By Comparison, New York, Which Piles $4.35 In Taxes On Every Pack Of Smokes (with More Added In New York City), In Contrast To The $0.84 In Colorado, Sees 58 Percent Of The Cigarettes Sold In The State Smuggled From Elsewhere.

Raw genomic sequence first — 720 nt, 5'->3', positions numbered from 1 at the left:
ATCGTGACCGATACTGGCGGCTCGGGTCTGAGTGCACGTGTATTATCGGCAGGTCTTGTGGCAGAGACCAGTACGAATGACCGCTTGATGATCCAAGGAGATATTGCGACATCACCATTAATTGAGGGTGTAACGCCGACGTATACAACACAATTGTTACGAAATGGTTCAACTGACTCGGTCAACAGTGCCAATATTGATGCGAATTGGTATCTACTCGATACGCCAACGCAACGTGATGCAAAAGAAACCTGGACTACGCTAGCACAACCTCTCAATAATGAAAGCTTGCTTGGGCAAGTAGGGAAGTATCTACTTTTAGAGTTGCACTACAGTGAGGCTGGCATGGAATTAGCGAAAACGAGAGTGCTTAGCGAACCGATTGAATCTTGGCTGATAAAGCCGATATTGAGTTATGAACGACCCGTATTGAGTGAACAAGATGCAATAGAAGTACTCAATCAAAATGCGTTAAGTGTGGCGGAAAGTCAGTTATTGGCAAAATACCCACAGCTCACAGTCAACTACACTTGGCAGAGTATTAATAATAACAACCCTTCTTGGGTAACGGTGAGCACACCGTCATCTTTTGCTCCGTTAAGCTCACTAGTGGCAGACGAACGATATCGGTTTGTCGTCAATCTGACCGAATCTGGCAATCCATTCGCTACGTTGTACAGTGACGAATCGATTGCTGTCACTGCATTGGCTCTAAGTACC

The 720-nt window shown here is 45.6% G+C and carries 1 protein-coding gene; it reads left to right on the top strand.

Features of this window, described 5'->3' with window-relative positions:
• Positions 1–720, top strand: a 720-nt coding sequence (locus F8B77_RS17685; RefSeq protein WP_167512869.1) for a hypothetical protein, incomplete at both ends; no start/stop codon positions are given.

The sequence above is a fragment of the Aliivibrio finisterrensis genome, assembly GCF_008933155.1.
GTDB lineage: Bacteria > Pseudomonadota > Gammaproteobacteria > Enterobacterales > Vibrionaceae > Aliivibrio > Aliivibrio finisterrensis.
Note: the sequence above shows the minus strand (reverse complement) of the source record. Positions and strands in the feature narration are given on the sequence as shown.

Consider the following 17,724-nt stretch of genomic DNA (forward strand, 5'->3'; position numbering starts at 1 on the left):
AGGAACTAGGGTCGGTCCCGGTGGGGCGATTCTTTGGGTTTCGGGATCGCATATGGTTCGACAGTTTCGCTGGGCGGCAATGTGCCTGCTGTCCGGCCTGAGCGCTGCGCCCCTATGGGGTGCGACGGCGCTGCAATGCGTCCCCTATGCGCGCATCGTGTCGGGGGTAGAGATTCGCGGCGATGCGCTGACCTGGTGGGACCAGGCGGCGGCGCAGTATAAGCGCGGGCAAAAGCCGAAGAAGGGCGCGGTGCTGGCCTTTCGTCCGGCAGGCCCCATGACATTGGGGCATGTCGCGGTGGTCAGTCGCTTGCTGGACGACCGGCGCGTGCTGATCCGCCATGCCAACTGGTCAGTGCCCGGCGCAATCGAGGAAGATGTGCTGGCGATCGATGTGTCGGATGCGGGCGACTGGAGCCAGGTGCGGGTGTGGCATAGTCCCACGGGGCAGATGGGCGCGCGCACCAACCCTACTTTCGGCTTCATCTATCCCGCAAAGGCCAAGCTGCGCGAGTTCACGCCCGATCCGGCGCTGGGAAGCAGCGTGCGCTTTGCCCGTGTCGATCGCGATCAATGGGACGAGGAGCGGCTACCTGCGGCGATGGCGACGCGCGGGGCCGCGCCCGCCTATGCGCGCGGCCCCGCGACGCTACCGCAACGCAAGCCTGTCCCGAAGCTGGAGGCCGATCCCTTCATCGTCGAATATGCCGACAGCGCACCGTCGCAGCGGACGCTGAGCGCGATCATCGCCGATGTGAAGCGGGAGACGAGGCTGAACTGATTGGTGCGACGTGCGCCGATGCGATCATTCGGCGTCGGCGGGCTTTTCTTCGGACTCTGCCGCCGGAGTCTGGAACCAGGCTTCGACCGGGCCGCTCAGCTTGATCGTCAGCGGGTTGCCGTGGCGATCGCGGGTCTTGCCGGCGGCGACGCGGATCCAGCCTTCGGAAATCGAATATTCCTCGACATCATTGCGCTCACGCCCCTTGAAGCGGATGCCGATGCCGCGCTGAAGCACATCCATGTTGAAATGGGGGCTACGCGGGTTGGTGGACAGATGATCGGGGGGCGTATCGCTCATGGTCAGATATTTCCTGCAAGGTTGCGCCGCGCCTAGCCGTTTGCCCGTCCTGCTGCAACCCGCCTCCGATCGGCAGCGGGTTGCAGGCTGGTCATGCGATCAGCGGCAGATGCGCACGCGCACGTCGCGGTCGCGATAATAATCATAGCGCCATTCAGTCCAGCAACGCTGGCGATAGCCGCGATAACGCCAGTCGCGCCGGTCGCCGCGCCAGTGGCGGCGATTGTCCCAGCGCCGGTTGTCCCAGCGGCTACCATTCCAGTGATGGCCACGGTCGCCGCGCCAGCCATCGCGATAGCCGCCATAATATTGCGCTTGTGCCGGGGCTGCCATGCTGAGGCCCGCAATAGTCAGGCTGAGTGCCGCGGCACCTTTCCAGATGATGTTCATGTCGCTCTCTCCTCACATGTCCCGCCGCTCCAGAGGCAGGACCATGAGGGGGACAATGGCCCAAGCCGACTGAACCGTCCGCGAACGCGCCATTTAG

Even confining ourselves to the world of stuff you set on fire and inhale, we can see that higher taxes mean more black market cigarettes and lower taxes mean fewer. 13.5 percent of cigarettes sold in Colorado are sourced on the black market, according to 2013 figures from the Mackinac Center for Public Policy and the Tax Foundation. By comparison, New York, which piles $4.35 in taxes on every pack of smokes (with more added in New York City), in contrast to the $0.84 in Colorado, sees 58 percent of the cigarettes sold in the state smuggled from elsewhere. “One consequence of high state cigarette tax rates has been increased smuggling,” the groups point out. The traffic in booze is another legal market habitually afflicted by politicians with high taxes and burdensome red tape . “Conservatively, illegal importation of alcohol into Michigan strips the State of at least $14 million each year,” the Michigan Liquor Control Commission estimated in 2007, in an extended complaint about consumers dodging high taxes. Lower-tax neighboring states were named by officials as sources of adult beverages smuggled to avoid Michigan’s excessive government take. Illinois officials also complain about state residents evading their tax regime with black market purchases. Tellingly, they’ve managed to make “a six-bottle case of vodka that costs $167 in Indiana costs $226 in Illinois and is $18 more than that in Cook County,” according to one press report , and they play at being shocked that they have fueled a thriving illicit trade.

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